A woman throws flowers on the boxes containing human remains at Waldfriedhof cemetery.

Berlin Holds Funeral for Bone Fragments Linked to Nazi Research

Discovered in 2014, the remains of at least 54 victims were buried at a ceremony this week

President John F. Kennedy meets with William Fitzjohn, Sierra Leone's charge d’affairs in Washington, in the Oval Office on April 27, 1961.

The African Diplomats Who Protested Segregation in the U.S.

Dwight D. Eisenhower and John F. Kennedy publicly apologized after restaurants refused to serve Black representatives of newly independent nations

This 1605 drawing of a Black sumo wrestler may depict Yasuke.

Who Was Yasuke, Japan's First Black Samurai?

In the late 16th century, the enigmatic warrior fought alongside a feudal lord dubbed the "Great Unifier"

The 17th-century fort at Portobelo, built by enslaved laborers, overlooks the bay area where some of the earliest maroons settled after gaining their freedom.

A New Discovery Puts Panama as the Site of the First Successful Slave Rebellion

Deep in the archives, a historian rescues the tale of brave maroons

Our ten-most read stories of the year featured the all-woman army of the African kingdom of Dahomey, mischievous felines, J.R.R. Tolkien and more.

Our Top Ten Stories of 2022

From a teen inventor to invasive fish to lost cities of the Amazon, these were our most-read articles of the year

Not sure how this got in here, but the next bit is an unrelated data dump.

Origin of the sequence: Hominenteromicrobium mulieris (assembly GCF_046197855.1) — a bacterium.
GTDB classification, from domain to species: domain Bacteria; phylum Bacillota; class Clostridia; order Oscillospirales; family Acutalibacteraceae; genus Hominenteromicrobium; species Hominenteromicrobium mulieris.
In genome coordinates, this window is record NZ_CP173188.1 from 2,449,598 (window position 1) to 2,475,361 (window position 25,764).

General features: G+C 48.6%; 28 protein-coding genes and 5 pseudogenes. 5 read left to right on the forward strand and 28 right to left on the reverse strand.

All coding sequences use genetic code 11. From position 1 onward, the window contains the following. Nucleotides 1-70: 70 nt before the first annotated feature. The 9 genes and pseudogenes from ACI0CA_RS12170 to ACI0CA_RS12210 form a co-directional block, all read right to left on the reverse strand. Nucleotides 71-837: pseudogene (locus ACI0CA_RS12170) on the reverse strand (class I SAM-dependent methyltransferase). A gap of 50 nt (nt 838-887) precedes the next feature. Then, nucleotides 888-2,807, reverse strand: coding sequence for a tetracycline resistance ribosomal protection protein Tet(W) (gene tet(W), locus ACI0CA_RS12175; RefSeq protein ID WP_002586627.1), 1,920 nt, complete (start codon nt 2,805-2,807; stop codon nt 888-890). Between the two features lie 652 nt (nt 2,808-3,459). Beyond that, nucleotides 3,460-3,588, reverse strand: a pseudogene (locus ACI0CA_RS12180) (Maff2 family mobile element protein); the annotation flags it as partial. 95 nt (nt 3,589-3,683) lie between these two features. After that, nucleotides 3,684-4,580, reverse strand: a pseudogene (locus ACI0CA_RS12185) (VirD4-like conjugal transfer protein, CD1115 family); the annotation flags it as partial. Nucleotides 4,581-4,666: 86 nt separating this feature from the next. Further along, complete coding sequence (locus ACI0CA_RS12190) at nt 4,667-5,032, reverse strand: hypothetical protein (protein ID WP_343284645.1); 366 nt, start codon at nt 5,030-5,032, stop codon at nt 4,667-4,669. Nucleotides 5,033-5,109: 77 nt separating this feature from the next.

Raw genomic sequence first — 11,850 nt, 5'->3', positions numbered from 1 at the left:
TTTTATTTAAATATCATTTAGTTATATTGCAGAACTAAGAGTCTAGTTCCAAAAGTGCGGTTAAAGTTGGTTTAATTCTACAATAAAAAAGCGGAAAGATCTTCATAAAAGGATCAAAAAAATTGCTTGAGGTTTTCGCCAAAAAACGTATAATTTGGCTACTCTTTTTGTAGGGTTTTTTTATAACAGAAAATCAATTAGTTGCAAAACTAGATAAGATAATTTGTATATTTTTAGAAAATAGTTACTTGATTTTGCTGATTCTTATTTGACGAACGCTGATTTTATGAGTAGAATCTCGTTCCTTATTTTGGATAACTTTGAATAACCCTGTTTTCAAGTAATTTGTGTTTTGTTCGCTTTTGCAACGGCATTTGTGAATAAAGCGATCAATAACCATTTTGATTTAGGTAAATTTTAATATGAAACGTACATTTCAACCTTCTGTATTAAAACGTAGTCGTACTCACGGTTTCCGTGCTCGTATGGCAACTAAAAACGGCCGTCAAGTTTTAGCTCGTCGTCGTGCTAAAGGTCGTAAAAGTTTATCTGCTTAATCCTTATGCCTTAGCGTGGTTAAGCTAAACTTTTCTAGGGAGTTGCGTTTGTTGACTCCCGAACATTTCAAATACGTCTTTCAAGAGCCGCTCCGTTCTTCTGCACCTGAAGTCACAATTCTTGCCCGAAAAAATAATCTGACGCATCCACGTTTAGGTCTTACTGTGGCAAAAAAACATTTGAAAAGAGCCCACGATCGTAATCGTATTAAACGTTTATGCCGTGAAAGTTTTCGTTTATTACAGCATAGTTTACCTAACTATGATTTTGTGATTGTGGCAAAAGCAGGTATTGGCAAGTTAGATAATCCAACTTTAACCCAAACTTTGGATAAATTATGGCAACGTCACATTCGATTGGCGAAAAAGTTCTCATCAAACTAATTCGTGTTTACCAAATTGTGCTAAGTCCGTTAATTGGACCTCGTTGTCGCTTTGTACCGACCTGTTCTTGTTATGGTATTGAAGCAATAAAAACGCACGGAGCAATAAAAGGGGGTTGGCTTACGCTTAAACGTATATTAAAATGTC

“I want people to see the convergence and similarities in all of these Black lives," says Chance the Rapper, who is planning a free music festival in Ghana.

The History Behind Chance the Rapper's Black Star Line Festival

The event is named after an early 20th-century shipping line created by Jamaican activist Marcus Garvey

Egyptologist Zahi Hawass is leading a push to repatriate the Rosetta Stone, the Dendera Zodiac and the bust of Nefertiti to Egypt.

Who Gets to Tell the Story of Ancient Egypt?

On the eve of the opening of the Grand Egyptian Museum, some of the country's artifacts, from the Rosetta Stone to the bust of Nefertiti, remain overseas

This year's picks include Half American, Saving Yellowstone and River of the Gods.

The Ten Best History Books of 2022

Our favorite titles of the year resurrect forgotten histories and illuminate how the nation ended up where it is today

Smithsonian officials announce the transfer of ownership of 29 works of art to Nigeria; 20 will be returned (above: Bell, Benin kingdom court style, Edo artist,18th century), while nine will remain on loan.

The Smithsonian Returns a Trove of Benin Bronzes to Nigeria

The transfer of ownership of 29 artworks is the first to be carried out under a new policy and practice

Artist's rendering of John Canoe (Jan Kwaw), the Ahanta king who likely inspired the Bahamas' Junkanoo festival

The Gold Coast King Who Fought the Might of Europe's Slave Traders

New research reveals links between the 18th-century Ahanta leader John Canoe and the Caribbean festival Junkanoo